Taking responsibility: judges from Williams vs Lara fight suspended

July 15, 2011 No Comments

The local boxers and trainers I spoke with this week agreed the Erislandy Lara loss to Paul Williams on Saturday night was a travesty. After all, the CompuBox stats favored the Cuban, crediting him with landing 224 of his 530 punches (42 percent), while Williams landed just 200 punches of the 1,047 jabs he flung into the air (just 19 percent). The scores of the three judges: Donald Givens 116-114 for Williams, Hilton Whitaker Jr. 115-114 for Williams and judge Al Bennett scored the bout a draw, 114-114.


 

Arislandy Lara before his fight with Paul Williams.

After the bout, Lara had this huge lump on the side of head from the right hands landed by Williams.

Lara had been the one landing the more powerful shots to the head all night. Before the bell for the final round, Williams’ corner people warned their charge that he was behind. This opinion was shared by the reporters who covered the bout, all of HBO’s commentators, HBO’s unofficial judge Harold Lederman and even the pro-Williams crowd, which booed the announced decision. After the bout, Lara (now 15-1-1, 10 KOs) and his team were visibly upset and believed very strongly that the judging reflected favoritism.

On Wednesday, New Jersey commissioner Aaron M. Davis wrote to Lara’s promoter Dave Itskowitch of Golden Boy Promotions and Williams’ promoter Dan Goossen to inform them of the Commission’s decision.

Paul Williams appears to be taking dead aim on that huge lump.

“The New Jersey State Athletic Control Board was responsible for assigning all three judges who scored this contest and decided the outcome,” wrote Davis. “At the conclusion of the contest, this agency had concerns about the final scores. Due to these concerns we decided to conduct a full review of the scoring. As part of this review, the NJSACB called in all three judges to our Trenton office and conducted a full analysis of the scoring of each round.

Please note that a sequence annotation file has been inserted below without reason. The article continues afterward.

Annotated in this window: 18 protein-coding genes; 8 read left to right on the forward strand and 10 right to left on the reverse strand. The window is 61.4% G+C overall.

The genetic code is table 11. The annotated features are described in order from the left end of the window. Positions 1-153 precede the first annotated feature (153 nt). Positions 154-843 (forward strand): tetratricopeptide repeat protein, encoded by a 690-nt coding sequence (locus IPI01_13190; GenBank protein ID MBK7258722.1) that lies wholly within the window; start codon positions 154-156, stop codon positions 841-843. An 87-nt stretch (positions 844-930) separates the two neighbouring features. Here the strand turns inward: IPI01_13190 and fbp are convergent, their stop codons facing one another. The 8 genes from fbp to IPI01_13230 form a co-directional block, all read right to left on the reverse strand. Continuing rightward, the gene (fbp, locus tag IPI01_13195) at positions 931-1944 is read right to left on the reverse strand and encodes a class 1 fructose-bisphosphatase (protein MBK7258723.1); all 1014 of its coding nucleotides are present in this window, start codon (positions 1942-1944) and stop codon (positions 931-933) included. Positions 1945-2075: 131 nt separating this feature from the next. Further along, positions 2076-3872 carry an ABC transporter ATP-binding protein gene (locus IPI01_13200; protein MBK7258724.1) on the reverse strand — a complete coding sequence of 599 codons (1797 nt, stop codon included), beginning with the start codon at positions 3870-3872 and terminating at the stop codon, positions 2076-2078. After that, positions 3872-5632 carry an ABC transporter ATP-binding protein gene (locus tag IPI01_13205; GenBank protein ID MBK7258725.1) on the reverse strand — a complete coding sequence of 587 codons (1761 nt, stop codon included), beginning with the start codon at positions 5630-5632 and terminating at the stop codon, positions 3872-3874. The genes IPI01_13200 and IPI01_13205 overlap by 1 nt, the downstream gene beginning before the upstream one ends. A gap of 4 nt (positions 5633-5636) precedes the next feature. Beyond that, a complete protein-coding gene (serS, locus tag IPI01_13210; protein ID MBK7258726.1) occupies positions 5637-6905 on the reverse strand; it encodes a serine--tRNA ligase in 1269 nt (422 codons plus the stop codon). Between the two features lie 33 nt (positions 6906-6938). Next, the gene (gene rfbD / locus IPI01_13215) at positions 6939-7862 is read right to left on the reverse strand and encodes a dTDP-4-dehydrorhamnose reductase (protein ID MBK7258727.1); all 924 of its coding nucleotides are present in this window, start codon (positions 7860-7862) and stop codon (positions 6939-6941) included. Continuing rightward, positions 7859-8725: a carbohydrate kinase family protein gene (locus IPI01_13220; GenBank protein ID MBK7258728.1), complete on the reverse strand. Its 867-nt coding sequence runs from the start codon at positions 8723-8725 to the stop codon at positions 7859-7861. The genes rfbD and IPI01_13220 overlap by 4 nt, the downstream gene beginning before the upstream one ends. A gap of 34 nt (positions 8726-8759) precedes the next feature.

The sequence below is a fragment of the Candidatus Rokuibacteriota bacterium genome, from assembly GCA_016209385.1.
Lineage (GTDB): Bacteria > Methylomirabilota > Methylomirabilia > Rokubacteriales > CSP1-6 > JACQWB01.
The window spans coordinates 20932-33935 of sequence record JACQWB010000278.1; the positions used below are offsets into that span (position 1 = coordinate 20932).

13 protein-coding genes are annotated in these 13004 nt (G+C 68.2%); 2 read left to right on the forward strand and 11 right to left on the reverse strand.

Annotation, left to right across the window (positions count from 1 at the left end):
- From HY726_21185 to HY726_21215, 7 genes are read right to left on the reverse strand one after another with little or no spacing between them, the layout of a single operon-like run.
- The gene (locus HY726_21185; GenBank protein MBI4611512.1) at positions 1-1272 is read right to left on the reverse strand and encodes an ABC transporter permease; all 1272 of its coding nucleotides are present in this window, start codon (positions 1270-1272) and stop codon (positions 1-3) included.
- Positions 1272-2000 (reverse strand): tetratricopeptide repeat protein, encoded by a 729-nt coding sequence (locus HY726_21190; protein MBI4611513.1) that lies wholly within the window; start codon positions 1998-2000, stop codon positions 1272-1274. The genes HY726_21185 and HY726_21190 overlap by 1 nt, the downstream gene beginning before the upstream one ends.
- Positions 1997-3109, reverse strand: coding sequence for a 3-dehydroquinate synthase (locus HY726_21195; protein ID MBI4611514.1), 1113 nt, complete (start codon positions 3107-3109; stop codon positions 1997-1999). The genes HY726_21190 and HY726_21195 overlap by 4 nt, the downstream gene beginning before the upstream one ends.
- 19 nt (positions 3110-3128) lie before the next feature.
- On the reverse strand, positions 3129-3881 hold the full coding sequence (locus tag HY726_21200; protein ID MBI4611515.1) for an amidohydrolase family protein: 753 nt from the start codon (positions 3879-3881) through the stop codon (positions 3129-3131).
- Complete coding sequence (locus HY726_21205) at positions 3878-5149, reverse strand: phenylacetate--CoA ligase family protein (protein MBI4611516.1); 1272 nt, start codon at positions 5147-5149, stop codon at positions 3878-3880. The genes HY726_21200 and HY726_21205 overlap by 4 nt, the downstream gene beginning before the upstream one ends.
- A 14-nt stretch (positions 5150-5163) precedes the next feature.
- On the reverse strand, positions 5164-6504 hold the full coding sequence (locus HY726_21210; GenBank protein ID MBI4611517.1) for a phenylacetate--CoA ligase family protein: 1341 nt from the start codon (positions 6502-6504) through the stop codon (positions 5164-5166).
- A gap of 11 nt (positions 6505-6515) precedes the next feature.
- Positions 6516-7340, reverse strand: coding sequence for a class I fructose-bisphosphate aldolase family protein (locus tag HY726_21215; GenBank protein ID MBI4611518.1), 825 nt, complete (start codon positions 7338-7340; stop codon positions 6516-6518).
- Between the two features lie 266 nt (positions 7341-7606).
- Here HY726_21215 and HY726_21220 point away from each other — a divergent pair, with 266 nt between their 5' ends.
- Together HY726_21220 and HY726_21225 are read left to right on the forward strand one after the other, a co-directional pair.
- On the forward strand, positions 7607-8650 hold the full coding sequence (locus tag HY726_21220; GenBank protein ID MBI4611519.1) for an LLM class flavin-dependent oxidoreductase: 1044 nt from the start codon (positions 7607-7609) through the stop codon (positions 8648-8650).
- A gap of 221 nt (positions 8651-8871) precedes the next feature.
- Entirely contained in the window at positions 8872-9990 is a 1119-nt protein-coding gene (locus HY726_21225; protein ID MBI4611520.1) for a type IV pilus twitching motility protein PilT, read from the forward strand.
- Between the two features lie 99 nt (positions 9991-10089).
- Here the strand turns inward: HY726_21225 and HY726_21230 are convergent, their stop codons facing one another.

“The review of the fight was complete and the NJSACB has not found any evidence of bias, fraud, corruption or incapacity on the part of any of the judges. However, we remain unsatisfied with the scoring of the contest even after hearing the explanations from the judges.

“The NJSACB does not have the legal authority under these circumstances to invalidate the official result. This is due to the fact that all scoring is a matter of subjective judgment. In a similar fashion we cannot mandate a rematch. However, our opinion is that a rematch may be warranted.

“This agency has placed all three judges on indefinite suspension. Further, all three judges will be required to undergo additional training prior to their return to professional boxing judging.

Lara's success on the inside with the short right crosses and the big lefts was unmistakeable.

“Any contestant who enters a ring or cage in our state deserves the best officiating that we can provide. While we do not mean to diminish Mr. Williams’ competitive spirit and exciting style, we feel that we did not provide our best officiating on July 9. Because we have a rich history of boxing and combat sports in New Jersey, we aspire to consistently improve in our officiating and strive to learn from this situation. We have no further comment on this matter at the current time.”

So now we have Lara’s people wanting a rematch, while the Goossen-Tudor side have no interest. How so? Because it’s now evident Williams has problems when facing a lefty. His two official losses came to southpaws, Carlos Quintana and Sergio Martinez plus Williams was returning to the ring after being knocked out in the second round by Martinez in November.

In December of 2009, I sat ringside for the first Williams versus Martinez fight in Atlantic City, N. J. and like so many others, I scored the bout a draw. In that fight Williams received a controversial majority decision and one of the judges, Pierre Benoist, scored the bout  119 -110 in favor of Williams. The astonished crowd seemed dumbfounded. Before long the lopsided score was being booed loudly, almost an exact repeat of the Lara situation.

Some background information about Lara: At welterweight, Lara won three consecutive national amateur championships and was the world champion in 2005. Considered the favorite to win the gold at the 2008 Beijing Olympics, he left the Cuban amateur team on July 22, 2007 during the Pan-American games in Rio de Janeiro, Brazil. Initially it was reported he had turned pro. However, Lara was subsequently arrested and stated he wanted to return to Cuba. Once again he escaped from Cuba via speedboat to Mexico and then signed with Arena Box-Promotion in July 2008. In 2009, Lara became the sparring partner for Ricky Hatton in his preparation for a May 2nd bout against Manny Pacquiao.

 

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